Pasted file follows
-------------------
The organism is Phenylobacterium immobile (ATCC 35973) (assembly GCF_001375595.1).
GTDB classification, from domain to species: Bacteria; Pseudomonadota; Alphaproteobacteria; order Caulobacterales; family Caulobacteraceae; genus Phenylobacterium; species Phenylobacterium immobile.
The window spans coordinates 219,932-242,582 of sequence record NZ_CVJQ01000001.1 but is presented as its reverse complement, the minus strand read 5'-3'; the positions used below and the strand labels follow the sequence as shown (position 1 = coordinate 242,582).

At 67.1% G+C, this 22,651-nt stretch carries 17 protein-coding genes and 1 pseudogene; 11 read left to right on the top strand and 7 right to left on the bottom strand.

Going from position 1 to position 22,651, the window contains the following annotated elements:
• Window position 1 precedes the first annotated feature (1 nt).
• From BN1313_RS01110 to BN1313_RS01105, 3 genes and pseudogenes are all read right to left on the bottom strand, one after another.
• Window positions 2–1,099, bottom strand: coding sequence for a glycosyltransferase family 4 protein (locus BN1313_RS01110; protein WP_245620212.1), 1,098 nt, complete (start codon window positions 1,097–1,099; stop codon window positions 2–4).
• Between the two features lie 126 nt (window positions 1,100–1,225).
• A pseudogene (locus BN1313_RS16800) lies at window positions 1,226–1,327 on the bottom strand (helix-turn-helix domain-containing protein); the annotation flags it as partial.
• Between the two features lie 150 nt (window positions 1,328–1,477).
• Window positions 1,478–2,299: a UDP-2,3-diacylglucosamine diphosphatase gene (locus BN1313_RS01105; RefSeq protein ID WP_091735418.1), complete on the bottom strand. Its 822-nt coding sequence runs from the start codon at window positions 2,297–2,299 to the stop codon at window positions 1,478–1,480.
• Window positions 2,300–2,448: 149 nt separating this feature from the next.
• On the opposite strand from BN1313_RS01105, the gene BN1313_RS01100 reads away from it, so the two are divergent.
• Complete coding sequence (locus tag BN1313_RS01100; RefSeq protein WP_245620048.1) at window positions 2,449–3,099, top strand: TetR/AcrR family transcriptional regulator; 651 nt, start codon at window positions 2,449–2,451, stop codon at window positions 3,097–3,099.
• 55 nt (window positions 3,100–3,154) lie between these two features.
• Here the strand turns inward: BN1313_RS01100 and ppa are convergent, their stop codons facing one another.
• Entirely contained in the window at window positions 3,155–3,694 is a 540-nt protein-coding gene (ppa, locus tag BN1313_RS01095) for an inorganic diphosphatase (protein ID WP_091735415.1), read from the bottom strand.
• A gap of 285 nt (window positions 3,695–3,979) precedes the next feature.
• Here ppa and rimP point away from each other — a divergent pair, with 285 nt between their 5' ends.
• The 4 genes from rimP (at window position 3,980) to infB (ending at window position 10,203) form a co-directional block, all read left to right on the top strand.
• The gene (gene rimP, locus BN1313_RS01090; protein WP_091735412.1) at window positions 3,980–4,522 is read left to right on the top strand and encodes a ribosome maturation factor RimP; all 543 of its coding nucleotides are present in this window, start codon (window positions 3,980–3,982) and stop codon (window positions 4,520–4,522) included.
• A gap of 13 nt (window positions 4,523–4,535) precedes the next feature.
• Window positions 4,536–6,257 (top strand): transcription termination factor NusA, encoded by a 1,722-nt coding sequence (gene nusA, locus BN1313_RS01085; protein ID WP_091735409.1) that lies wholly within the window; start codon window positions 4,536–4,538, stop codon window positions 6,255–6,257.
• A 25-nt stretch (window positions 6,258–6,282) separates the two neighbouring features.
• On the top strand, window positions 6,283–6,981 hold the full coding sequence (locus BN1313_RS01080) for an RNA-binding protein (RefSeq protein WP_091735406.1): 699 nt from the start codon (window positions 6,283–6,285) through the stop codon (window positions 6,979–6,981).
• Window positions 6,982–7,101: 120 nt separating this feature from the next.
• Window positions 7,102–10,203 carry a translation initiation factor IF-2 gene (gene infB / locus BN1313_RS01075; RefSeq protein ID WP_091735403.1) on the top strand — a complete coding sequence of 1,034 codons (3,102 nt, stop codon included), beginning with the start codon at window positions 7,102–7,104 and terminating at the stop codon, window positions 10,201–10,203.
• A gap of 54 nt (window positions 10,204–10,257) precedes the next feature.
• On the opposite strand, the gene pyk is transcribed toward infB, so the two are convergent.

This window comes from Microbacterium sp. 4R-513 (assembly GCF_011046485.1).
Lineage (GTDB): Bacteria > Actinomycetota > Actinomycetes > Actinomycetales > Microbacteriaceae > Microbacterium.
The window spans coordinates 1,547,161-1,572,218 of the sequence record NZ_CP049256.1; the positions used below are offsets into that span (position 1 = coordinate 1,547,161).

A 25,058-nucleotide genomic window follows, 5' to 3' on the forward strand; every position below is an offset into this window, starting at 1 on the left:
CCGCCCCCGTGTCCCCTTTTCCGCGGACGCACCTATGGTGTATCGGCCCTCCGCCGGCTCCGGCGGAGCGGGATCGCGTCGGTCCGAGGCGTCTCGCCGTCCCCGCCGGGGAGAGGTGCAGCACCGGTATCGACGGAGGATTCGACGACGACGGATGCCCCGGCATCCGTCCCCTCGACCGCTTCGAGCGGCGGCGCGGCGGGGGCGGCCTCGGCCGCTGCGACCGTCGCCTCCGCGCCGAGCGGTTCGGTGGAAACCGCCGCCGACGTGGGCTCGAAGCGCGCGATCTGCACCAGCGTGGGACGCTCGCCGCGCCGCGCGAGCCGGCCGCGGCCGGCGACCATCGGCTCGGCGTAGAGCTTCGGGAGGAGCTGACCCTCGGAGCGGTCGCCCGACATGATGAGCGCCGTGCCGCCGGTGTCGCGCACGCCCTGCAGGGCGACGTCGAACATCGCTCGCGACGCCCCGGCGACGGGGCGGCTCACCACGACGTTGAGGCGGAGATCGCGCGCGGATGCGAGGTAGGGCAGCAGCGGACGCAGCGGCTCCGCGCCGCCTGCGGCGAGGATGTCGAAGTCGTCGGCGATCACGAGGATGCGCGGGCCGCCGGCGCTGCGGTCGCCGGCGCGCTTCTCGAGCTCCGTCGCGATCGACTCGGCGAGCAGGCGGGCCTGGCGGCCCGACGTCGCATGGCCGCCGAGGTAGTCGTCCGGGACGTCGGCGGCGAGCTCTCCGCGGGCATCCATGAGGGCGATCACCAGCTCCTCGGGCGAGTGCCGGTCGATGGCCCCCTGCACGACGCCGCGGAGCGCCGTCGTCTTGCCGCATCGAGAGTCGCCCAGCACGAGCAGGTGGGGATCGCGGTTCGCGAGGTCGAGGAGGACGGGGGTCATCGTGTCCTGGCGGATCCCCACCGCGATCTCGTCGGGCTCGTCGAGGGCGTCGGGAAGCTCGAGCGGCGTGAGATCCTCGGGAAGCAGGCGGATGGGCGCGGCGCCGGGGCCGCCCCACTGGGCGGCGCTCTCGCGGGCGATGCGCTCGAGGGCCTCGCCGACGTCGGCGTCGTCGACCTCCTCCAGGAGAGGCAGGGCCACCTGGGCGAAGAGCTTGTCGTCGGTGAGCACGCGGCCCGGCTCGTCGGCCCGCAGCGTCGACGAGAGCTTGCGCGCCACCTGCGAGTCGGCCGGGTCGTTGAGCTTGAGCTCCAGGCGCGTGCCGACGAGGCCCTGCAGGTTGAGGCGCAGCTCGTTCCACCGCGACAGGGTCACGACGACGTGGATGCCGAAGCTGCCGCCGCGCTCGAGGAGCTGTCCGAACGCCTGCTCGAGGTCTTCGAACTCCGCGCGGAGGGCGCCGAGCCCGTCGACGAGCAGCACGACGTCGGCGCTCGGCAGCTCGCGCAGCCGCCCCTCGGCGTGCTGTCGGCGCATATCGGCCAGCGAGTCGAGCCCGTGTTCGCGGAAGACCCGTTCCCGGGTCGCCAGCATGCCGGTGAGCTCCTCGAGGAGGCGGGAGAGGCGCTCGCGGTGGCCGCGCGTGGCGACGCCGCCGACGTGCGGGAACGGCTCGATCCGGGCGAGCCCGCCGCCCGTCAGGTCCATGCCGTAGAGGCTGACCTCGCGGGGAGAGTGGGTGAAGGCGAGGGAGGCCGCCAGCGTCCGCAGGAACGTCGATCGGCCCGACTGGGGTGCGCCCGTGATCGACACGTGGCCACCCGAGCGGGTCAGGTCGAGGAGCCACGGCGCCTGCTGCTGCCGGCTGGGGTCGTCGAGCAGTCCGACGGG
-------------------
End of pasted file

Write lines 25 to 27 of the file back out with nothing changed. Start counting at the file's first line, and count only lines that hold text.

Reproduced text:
• A 25-nt stretch (window positions 6,258–6,282) separates the two neighbouring features.
• On the top strand, window positions 6,283–6,981 hold the full coding sequence (locus BN1313_RS01080) for an RNA-binding protein (RefSeq protein WP_091735406.1): 699 nt from the start codon (window positions 6,283–6,285) through the stop codon (window positions 6,979–6,981).
• Window positions 6,982–7,101: 120 nt separating this feature from the next.